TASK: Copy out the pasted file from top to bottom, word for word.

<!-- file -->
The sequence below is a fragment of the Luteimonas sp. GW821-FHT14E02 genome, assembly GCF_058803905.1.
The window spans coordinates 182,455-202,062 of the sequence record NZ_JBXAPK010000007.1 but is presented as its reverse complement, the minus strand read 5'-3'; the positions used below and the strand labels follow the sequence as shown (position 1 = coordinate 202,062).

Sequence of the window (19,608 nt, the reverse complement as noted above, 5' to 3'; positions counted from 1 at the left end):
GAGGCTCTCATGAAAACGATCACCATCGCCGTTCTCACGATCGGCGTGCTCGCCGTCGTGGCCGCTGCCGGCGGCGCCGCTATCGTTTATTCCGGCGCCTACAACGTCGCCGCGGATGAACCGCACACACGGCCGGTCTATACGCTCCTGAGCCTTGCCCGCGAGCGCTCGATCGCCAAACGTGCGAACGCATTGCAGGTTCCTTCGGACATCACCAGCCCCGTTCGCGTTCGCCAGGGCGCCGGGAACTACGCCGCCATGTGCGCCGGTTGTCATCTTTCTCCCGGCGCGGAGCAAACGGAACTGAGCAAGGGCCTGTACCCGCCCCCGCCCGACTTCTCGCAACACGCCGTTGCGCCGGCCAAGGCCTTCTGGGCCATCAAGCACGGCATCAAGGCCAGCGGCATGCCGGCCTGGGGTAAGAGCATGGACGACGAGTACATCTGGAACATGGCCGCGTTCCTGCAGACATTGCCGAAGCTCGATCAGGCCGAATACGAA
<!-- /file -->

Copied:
The sequence below is a fragment of the Luteimonas sp. GW821-FHT14E02 genome, assembly GCF_058803905.1.
The window spans coordinates 182,455-202,062 of the sequence record NZ_JBXAPK010000007.1 but is presented as its reverse complement, the minus strand read 5'-3'; the positions used below and the strand labels follow the sequence as shown (position 1 = coordinate 202,062).

Sequence of the window (19,608 nt, the reverse complement as noted above, 5' to 3'; positions counted from 1 at the left end):
GAGGCTCTCATGAAAACGATCACCATCGCCGTTCTCACGATCGGCGTGCTCGCCGTCGTGGCCGCTGCCGGCGGCGCCGCTATCGTTTATTCCGGCGCCTACAACGTCGCCGCGGATGAACCGCACACACGGCCGGTCTATACGCTCCTGAGCCTTGCCCGCGAGCGCTCGATCGCCAAACGTGCGAACGCATTGCAGGTTCCTTCGGACATCACCAGCCCCGTTCGCGTTCGCCAGGGCGCCGGGAACTACGCCGCCATGTGCGCCGGTTGTCATCTTTCTCCCGGCGCGGAGCAAACGGAACTGAGCAAGGGCCTGTACCCGCCCCCGCCCGACTTCTCGCAACACGCCGTTGCGCCGGCCAAGGCCTTCTGGGCCATCAAGCACGGCATCAAGGCCAGCGGCATGCCGGCCTGGGGTAAGAGCATGGACGACGAGTACATCTGGAACATGGCCGCGTTCCTGCAGACATTGCCGAAGCTCGATCAGGCCGAATACGAA